CSH & its Theoretical Frameworks Pt. 1

For my PhD work, I plan to use Critical Systems Heuristics (CSH) – a framework for reflective practice, first developed by Werner Ulrich in 1983. While much literature on CSH exists, I thought it a good idea to do some ‘back reading’ into the texts upon which it is based i.e the theoretical frameworks informing CSH. This post will cover the first of the these (hence Pt. 1 in the title). I will talk about CSH itself, and its relevance to my topic, in a separate post.

In total, there are nine texts informing CSH. Three by C. West Churchman (1968, 1971, & 1979), one by Charles Peirce (1878), one by William James (1908), one by John Dewey (1925), and three by Jürgen Habermas (1972, 1984, & 1987) [1].

These texts fall into one of two theoretical perspectives: Systems thinking and practical philosophy. Practical Philosophy consists of two independent strands of philosophical thought: Philosophical pragmatism and critical social theory [1]. The figure below illustrates this breakdown.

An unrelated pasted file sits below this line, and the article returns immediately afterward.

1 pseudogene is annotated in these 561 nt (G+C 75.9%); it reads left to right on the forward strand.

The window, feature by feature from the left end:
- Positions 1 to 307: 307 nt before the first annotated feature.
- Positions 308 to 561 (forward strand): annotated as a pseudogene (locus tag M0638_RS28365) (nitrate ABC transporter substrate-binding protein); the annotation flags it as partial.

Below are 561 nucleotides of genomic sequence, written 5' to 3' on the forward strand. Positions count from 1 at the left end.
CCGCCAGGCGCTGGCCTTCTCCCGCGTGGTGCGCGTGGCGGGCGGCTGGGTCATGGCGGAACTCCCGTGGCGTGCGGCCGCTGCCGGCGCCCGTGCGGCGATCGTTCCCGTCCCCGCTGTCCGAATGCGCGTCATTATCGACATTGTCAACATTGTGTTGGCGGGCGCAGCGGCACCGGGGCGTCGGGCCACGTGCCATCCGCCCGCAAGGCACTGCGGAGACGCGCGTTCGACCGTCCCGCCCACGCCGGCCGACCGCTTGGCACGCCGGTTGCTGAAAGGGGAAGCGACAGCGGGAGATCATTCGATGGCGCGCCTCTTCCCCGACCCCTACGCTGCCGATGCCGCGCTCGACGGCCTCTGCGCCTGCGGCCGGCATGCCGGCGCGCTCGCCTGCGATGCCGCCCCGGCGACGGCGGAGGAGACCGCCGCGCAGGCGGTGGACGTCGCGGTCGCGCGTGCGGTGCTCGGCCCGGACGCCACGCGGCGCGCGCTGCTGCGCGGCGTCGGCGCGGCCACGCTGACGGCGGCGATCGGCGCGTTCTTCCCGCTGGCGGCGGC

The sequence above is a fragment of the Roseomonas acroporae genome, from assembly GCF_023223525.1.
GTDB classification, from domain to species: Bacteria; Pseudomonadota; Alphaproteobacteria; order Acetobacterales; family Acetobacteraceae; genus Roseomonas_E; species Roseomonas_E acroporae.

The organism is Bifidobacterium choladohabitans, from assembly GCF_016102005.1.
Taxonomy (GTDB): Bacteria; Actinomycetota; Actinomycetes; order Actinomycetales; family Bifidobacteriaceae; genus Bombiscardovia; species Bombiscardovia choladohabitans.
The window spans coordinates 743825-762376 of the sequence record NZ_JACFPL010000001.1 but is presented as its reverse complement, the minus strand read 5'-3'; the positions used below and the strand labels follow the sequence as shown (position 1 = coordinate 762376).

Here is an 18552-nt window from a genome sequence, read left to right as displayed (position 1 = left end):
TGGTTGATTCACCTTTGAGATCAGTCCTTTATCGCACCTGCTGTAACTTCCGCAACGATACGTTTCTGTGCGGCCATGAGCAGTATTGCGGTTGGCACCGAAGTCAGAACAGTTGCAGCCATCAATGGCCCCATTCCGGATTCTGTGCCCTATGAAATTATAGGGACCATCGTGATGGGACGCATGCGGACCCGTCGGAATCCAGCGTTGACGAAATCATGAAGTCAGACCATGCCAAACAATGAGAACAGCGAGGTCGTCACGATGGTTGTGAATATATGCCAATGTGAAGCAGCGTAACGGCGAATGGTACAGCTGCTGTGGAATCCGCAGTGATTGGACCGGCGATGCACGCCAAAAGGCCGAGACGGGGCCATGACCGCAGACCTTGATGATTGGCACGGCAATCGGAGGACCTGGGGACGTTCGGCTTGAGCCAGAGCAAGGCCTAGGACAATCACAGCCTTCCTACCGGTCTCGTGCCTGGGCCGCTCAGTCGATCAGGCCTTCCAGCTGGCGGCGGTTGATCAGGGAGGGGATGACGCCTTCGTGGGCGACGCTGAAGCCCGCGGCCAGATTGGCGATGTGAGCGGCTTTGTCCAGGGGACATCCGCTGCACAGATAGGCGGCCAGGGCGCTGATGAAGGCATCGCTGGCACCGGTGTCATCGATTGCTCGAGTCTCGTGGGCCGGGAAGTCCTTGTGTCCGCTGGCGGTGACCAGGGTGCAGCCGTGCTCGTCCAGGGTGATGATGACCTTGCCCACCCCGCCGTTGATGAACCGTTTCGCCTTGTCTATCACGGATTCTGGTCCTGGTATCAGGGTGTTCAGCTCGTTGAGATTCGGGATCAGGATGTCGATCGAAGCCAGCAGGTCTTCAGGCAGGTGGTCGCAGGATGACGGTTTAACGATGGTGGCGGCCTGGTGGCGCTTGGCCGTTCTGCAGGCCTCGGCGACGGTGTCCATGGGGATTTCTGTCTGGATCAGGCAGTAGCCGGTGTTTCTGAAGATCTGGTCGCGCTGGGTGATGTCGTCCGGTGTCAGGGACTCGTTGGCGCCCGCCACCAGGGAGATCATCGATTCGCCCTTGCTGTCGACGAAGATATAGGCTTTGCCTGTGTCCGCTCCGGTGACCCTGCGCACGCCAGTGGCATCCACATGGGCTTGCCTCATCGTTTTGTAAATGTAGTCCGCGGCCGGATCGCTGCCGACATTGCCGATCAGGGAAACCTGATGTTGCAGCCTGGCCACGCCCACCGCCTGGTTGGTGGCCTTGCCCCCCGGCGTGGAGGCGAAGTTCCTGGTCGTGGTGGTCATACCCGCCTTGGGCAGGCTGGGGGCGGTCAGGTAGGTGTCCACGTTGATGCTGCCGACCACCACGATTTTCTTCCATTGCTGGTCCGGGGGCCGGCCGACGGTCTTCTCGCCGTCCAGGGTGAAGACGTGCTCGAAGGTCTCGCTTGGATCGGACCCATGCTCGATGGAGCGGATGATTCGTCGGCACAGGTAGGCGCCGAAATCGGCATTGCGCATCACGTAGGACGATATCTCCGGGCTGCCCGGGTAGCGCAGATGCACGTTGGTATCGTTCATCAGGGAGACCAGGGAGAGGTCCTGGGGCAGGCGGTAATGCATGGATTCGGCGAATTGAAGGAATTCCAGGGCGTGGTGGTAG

Screen Shot 2017-03-17 at 9.59.08 AM
Figure 1: CSH’s Theoretical Frameworks Breakdown

With regards to the figure above, this post will cover systems thinking and the three texts by C. West Churchman, namely:

  • The Systems Approach (1968)
  • The Design of Inquiring Systems (1971)
  • The Systems Approach and its Enemies (1979)

Systems Thinking

Systems thinking has its origins in biology, emerging as a generalisation of ideas about organisms. These organismic biologists saw the degree of organisation as the crucial characteristic of living organisms and organisms themselves as the unit of analysis. It was one of these organismic biologists, Ludwig von Bertalanffy, that founded the systems movement when he argued that these ideas about organisms could be used to describe any complex whole i.e. any system [2].